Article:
The Malaysian Bar wholeheartedly concurs with Malaysian Minister in the Prime Minister's Department in charge of Law and Parliamentary Affairs, Dato' Seri Mohamed Nazri Abdul Aziz, that joining the International Criminal Court would not threaten or compromise Malaysia's sovereignty. The fact that the International Criminal Court operates on a principle of complementarity means that the international jurisdiction of the International Criminal Court is carefully balanced with the jurisdiction of the Malaysian courts.
In order for the international community to comprehensively address the issues of crimes against humanity, genocide, war crimes and crimes of aggression, the support of all countries is important. Malaysia as a leading nation of the Organisation of Islamic Cooperation, the Non-Aligned Movement, the Commonwealth and the Association of Southeast Asian Nations, and as a member of the United Nations Human Rights Council, should pursue a course of action commensurate with the role that it seeks to play in these organisations and bodies.
As it stands, in the context of Southeast Asia, only Cambodia, the Philippines and Timor-Leste are members of the International Criminal Court. Thailand signed (on 2 Oct 2000) the treaty that brought about the Rome Statute but has yet to accede. As such, only these three countries will enjoy the right to nominate candidates to all the organs of the International Criminal Court, including the offices of judges, the Prosecutor and the Registrar. We note that the Philippines, which has only recently become a State Party (on 1 Nov 2011), nominated a candidate to become a judge of the International Criminal Court from the Asia-Pacific region. Their candidate was successfully elected yesterday, 12 Dec 2011.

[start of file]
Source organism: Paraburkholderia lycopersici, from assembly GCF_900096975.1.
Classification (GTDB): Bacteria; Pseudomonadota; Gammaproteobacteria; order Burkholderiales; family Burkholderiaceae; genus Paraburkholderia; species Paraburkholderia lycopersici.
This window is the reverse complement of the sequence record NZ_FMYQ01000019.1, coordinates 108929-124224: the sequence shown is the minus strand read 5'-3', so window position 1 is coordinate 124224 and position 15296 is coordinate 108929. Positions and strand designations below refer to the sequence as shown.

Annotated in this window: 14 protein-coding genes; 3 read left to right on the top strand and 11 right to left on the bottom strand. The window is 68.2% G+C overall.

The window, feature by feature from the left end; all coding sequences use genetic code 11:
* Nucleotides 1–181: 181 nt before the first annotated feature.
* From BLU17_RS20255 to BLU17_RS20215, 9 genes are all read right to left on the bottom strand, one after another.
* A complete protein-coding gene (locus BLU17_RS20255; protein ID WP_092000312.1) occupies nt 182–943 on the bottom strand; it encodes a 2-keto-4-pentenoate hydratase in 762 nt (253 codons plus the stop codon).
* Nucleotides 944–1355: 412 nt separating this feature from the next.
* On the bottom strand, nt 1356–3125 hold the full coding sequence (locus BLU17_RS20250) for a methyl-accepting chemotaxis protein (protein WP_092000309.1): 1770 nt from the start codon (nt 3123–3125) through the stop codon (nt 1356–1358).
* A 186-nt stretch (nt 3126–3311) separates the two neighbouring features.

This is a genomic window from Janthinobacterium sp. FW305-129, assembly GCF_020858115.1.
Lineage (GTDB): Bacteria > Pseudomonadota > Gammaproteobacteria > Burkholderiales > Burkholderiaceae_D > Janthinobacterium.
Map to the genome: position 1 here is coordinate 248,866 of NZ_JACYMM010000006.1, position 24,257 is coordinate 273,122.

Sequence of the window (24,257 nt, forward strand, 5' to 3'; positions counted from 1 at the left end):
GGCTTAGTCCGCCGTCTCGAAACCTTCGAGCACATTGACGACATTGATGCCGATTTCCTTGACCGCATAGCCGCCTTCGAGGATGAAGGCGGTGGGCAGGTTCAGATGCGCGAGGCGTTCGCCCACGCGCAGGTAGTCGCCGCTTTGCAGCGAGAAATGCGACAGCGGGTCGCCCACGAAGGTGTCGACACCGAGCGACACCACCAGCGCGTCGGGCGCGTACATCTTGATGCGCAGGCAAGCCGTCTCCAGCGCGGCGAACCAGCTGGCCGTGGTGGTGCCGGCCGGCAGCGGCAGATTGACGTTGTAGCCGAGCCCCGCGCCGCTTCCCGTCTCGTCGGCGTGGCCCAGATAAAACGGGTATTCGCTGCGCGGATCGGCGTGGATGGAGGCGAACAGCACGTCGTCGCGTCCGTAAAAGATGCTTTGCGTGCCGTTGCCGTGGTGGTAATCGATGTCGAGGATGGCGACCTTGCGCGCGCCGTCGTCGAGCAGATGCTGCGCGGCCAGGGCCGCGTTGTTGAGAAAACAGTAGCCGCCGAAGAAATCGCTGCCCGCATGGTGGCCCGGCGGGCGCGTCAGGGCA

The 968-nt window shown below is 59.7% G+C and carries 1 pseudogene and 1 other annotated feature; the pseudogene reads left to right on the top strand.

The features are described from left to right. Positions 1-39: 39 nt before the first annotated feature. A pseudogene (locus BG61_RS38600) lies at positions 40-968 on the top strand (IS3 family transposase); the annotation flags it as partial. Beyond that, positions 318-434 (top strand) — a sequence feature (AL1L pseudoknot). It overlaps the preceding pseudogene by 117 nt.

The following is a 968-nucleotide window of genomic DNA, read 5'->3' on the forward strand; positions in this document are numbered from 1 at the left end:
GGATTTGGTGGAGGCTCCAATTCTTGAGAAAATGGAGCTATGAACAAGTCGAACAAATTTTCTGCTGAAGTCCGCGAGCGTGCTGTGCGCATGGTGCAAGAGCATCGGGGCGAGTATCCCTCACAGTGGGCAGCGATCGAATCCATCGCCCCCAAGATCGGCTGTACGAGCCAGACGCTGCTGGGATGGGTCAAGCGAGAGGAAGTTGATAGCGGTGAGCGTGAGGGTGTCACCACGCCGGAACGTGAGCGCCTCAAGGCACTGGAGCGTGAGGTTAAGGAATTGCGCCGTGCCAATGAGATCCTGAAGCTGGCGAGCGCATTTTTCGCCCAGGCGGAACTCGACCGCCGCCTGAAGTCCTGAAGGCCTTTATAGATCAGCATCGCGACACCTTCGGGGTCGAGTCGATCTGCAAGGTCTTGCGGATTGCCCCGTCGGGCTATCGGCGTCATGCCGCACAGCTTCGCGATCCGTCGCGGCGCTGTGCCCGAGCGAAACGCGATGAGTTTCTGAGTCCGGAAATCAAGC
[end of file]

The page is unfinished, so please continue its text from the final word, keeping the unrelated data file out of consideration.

The Malaysian Bar, and also on behalf of the Malaysian Coalition for the International Criminal Court, calls upon the government of the member states of the Rome Statute to continue their engagement with and encouragement to the Malaysian Government to expedite the depositing of the instrument of accession to the Rome Statute. We also call on them to offer the relevant expertise to the Malaysian Government in its drafting and implementation of the necessary domestic legislative changes.
The Malaysian Bar, and also on behalf of the Malaysian Coalition for the International Criminal Court, calls upon the Malaysian Government not to delay any further and to deposit its instrument of accession to the Rome Statute immediately.
Lim Chee Wee
13 Dec 2011